stephen lowe wrote:I'm not an expert but the figs in the pictures look immature to me. How easy were they to harvest? What is the texture like? In my limited experience the figs need to be almost falling off the tree before they are all they are cracked up to be
Ken W Wilson wrote:Some kinds of figs need to be pollinated by a specific kind of fig wasp. If you aren’t in a traditional fig growing area, you might not have them. Not sure if an unpollinated fig can develop that far. My Hardy Chicago doesn’t need a pollinator.
Is this the first year?
There are some species of fig trees that aren’t usually grown for the fruit because it’s very poor quality.
Marco Banks wrote:Obviously, that fig is being pollinated, otherwise you wouldn't have such a nice big lovely looking fruit. That's not the problem. The tree itself looks really healthy and lush. My guess is that you got a bummer plant from the store.
I've got 3 figs and they all do well. We live in the same region.
If you chop it down and start over, I'd go with the variety: Improved Brown Turkey. It grows well in our area, it fruits generously, and it tastes wonderful. If you want that real "figgy" tasting fig, the classic Black Mission Fig is the one to get. If you want something sweet, Kadota is a good variety -- almost like honey, it's so sweet. Personally, I don't like figs that are cloyingly sweet. Brown Turkey meets somewhere in the middle --- not too sweet, and not too figgy. It's a great fig to eat fresh, to dry, or to cook with.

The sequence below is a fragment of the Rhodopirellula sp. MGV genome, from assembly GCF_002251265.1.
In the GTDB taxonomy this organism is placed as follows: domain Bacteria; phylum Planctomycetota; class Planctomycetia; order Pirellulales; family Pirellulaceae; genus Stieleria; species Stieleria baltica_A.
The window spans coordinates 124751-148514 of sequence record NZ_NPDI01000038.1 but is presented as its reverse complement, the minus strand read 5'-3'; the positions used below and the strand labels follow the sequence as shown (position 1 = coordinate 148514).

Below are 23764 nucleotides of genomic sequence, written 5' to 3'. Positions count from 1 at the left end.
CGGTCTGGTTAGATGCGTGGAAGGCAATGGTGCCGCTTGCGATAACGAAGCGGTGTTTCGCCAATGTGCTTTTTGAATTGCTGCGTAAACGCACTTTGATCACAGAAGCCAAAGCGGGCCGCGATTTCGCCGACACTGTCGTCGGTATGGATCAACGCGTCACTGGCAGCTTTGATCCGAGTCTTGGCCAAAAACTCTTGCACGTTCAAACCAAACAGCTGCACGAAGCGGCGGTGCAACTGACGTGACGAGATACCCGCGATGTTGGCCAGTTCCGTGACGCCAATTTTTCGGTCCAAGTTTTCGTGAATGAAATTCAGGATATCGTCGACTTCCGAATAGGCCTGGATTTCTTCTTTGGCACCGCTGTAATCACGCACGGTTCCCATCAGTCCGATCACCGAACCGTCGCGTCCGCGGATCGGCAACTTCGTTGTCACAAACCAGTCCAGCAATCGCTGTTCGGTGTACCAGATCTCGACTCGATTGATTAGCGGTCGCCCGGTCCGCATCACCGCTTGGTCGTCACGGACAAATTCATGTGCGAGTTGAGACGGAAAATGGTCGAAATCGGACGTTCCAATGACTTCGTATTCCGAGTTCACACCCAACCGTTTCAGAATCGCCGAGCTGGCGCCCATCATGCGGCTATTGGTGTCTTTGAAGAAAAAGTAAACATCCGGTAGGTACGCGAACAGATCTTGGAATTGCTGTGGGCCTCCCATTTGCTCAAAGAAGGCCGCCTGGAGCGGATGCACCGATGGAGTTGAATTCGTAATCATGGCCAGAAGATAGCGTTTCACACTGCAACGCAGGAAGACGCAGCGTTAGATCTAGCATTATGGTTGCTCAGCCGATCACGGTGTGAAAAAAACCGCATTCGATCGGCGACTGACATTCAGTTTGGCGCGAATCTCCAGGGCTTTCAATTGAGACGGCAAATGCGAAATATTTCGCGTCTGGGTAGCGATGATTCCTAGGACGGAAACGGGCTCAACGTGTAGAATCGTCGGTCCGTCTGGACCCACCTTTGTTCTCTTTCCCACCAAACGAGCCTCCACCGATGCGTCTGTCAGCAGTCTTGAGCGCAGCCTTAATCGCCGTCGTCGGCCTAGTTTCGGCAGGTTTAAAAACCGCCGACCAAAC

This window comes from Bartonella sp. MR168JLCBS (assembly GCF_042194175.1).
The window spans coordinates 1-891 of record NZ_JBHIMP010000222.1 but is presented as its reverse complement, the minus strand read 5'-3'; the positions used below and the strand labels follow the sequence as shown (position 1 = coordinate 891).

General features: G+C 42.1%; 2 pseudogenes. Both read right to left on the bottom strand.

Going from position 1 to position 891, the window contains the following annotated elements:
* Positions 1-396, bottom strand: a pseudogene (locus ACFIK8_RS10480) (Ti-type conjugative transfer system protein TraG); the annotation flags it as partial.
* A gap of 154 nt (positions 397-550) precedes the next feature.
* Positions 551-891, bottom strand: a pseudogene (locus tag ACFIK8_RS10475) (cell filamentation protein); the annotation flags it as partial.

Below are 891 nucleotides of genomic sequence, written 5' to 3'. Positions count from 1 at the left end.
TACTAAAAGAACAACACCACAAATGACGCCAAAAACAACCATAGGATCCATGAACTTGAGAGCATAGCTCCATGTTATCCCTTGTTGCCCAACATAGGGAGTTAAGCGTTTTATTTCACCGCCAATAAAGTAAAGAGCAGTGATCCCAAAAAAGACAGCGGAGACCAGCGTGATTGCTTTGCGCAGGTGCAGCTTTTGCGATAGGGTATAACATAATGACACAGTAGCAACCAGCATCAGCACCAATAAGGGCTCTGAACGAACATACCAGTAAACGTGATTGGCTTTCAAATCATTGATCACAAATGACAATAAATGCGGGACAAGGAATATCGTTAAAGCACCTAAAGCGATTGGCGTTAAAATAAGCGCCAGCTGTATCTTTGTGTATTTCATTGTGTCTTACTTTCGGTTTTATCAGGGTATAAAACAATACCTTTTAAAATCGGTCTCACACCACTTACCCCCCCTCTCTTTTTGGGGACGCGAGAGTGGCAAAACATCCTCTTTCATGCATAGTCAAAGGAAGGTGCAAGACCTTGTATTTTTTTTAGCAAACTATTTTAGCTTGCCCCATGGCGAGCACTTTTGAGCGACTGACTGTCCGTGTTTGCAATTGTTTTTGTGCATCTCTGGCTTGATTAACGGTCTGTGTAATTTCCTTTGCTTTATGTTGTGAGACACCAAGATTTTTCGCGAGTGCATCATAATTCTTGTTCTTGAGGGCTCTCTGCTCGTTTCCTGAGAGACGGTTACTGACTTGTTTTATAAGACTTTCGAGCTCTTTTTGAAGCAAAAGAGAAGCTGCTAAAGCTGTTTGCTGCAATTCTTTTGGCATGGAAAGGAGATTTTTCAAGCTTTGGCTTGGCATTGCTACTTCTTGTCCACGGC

Figs are cheap. And they are super easy to propagate, if you want to get a cutting from someone. So if you don't want to buy one from a nursery, you can grow one yourself. My advise: buy one from Armstrongs. If it's bad, they'll take it back.
Best of luck.